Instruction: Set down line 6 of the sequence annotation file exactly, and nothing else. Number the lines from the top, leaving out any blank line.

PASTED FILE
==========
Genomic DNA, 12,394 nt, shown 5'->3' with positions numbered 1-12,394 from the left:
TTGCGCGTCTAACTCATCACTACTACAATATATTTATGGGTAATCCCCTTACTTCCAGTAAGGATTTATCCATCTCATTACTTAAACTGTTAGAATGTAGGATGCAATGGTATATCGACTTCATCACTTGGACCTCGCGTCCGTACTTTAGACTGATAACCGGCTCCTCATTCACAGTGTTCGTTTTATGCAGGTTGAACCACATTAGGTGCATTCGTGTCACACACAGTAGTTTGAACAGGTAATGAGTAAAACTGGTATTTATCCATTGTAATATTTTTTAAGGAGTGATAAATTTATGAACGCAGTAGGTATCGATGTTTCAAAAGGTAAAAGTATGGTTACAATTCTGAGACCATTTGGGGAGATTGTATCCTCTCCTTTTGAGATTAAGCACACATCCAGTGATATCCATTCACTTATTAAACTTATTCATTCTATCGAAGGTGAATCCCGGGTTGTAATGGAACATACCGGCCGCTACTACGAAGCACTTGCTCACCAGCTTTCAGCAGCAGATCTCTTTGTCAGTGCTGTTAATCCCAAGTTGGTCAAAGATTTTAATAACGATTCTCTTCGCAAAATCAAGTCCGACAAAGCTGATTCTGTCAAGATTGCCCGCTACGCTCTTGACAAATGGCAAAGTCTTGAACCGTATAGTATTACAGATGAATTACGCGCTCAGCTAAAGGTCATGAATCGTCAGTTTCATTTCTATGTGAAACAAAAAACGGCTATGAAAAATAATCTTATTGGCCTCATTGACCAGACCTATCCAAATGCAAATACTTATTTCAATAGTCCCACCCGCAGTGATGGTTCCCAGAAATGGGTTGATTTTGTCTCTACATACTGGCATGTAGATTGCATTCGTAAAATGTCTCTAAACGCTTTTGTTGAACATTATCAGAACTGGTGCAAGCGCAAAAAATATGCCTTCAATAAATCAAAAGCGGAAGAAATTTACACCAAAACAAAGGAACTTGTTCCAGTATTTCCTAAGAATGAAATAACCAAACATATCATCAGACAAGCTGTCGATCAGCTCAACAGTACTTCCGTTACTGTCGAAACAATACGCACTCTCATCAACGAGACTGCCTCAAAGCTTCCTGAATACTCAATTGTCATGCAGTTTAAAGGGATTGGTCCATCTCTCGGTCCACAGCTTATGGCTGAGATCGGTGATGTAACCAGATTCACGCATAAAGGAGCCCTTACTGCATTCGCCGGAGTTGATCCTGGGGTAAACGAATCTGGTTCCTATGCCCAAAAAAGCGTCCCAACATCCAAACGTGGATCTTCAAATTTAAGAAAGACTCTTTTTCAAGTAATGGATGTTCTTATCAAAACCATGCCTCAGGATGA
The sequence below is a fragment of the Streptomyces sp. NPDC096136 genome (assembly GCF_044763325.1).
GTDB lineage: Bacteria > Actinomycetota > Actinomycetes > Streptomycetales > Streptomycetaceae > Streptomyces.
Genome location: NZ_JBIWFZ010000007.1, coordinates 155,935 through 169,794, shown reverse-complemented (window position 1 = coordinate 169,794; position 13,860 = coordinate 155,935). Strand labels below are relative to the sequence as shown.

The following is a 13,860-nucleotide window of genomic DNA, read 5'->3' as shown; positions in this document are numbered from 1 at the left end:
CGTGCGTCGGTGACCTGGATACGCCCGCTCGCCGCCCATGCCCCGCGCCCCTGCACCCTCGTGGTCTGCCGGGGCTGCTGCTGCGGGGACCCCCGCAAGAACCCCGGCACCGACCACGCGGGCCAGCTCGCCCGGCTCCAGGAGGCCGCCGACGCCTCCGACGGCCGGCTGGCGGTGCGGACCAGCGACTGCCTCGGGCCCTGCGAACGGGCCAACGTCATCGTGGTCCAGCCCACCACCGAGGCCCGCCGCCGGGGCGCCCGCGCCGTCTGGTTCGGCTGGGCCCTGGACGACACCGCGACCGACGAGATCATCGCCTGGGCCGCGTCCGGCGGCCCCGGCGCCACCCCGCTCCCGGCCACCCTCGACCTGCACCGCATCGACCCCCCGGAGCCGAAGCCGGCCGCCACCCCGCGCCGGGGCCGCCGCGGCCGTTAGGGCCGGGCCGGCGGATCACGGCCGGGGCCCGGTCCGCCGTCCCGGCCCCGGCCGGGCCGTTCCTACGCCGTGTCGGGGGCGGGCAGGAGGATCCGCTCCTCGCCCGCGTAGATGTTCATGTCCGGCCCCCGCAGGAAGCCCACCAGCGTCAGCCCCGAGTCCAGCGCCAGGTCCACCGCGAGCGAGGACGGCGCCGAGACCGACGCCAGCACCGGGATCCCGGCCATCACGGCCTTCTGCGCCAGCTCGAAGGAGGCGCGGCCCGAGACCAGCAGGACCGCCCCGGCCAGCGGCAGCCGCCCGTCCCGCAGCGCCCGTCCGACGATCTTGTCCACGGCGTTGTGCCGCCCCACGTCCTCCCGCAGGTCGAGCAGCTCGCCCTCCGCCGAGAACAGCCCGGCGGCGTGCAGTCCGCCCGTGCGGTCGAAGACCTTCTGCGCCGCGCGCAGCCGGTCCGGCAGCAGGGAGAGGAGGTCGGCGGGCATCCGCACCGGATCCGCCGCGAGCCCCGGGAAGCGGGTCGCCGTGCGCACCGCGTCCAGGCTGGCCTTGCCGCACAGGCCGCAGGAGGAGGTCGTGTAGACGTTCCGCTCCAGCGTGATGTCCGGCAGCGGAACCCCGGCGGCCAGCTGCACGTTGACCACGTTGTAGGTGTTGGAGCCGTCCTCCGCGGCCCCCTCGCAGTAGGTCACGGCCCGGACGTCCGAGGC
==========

The following is a 13,860-nucleotide window of genomic DNA, read 5'->3' as shown; positions in this document are numbered from 1 at the left end: